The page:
Are we willing to put forth more than a superficial effort into strengthening our faith in Christ?
Heavenly Father loves us perfectly, but that love comes with great expectations.
Sarah Jane Weaver: Elder Denelson Silva, a General Authority Seventy, also spoke Saturday evening. Having been introduced to the gospel by a classmate, Elder Silva realized he too must proclaim the truth.
Elder Denelson Silva: To all who decide to serve Him I promise you that the 24 or 18 months of service will pass in the mission field just as they would pass if you stayed home, but the opportunities that await the worthy young men and young women of this Church in the mission field are unique. The privilege of representing the Savior Jesus Christ and His Church cannot be ignored.
Participating in countless prayers, developing and bearing your testimony several times during the day, many hours of scripture study, meeting people whom you would never meet if you had stayed home, are indescribable experiences. The same level of experience is reserved for the youth whom the Lord calls to serve on service missions. You are very welcome and necessary. Please do not minimize the importance of a service mission, for service missions also provide indescribable experiences. The worth of souls is great in the sight of God, including the worth of your soul.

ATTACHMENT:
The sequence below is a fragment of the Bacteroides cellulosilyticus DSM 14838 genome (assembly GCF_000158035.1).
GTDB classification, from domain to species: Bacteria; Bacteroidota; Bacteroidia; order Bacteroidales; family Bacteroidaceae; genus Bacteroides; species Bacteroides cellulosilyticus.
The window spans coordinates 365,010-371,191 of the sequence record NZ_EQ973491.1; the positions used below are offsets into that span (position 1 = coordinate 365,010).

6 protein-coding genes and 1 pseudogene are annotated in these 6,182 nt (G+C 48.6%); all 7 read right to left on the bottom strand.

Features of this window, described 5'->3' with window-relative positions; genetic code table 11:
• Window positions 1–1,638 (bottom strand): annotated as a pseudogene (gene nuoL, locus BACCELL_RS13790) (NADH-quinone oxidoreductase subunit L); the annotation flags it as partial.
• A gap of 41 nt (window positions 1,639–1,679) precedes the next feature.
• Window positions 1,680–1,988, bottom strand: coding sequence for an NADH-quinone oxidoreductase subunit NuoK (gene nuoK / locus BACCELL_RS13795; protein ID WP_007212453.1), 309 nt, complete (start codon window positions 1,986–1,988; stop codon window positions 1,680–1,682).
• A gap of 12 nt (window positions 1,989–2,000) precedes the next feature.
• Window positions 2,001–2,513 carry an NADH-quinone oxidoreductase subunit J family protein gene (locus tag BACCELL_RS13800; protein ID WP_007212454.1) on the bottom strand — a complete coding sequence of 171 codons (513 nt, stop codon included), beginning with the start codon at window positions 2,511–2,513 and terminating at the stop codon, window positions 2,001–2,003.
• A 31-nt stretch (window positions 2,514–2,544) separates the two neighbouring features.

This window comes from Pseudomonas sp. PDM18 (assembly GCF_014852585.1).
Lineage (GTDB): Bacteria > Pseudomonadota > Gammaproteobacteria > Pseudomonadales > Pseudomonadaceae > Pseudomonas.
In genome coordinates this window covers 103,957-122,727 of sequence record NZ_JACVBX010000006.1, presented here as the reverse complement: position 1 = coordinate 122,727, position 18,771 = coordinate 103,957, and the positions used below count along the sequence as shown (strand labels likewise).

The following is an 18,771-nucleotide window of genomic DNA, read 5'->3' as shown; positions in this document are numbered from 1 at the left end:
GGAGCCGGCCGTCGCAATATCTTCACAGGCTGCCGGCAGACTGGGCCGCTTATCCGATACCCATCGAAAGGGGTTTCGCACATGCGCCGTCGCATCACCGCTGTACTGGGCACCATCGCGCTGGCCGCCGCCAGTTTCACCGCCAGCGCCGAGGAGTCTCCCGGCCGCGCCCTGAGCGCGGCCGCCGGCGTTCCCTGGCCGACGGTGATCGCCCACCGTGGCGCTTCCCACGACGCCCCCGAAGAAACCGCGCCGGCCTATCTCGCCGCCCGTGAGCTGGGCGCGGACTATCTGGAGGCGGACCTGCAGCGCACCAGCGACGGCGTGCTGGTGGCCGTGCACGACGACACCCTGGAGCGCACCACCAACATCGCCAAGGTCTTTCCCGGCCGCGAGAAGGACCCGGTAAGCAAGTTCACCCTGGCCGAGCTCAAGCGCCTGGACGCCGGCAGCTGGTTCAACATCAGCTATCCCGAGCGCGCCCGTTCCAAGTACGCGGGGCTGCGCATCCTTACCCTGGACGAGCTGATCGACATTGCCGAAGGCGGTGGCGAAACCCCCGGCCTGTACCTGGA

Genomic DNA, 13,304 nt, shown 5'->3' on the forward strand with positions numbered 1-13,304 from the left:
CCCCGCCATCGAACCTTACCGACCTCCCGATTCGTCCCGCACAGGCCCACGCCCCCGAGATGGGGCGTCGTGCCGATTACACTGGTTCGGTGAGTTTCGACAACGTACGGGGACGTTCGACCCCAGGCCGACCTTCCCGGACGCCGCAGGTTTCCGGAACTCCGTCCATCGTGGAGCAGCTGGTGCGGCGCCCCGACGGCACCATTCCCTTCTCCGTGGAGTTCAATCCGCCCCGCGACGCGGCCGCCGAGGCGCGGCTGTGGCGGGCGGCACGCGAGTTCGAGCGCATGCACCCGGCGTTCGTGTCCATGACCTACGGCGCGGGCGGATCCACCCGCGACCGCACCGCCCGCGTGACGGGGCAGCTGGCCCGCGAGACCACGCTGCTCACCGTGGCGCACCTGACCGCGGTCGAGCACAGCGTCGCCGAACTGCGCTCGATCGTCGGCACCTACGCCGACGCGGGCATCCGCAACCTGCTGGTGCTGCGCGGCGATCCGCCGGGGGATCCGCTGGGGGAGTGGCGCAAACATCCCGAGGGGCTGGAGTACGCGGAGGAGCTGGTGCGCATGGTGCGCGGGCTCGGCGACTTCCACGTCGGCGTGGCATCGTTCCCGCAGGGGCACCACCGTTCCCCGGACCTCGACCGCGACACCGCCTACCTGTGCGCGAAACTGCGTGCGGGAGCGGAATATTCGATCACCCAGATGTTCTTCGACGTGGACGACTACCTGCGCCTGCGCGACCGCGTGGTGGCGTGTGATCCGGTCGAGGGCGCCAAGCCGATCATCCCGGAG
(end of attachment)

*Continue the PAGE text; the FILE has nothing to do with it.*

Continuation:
Sarah Jane Weaver: The final speaker Saturday evening was Elder Neil L. Andersen of the Quorum of the Twelve Apostles. With the wheat growing amid the tares, he offered ways Latter-day Saints can strengthen faith in Jesus Christ.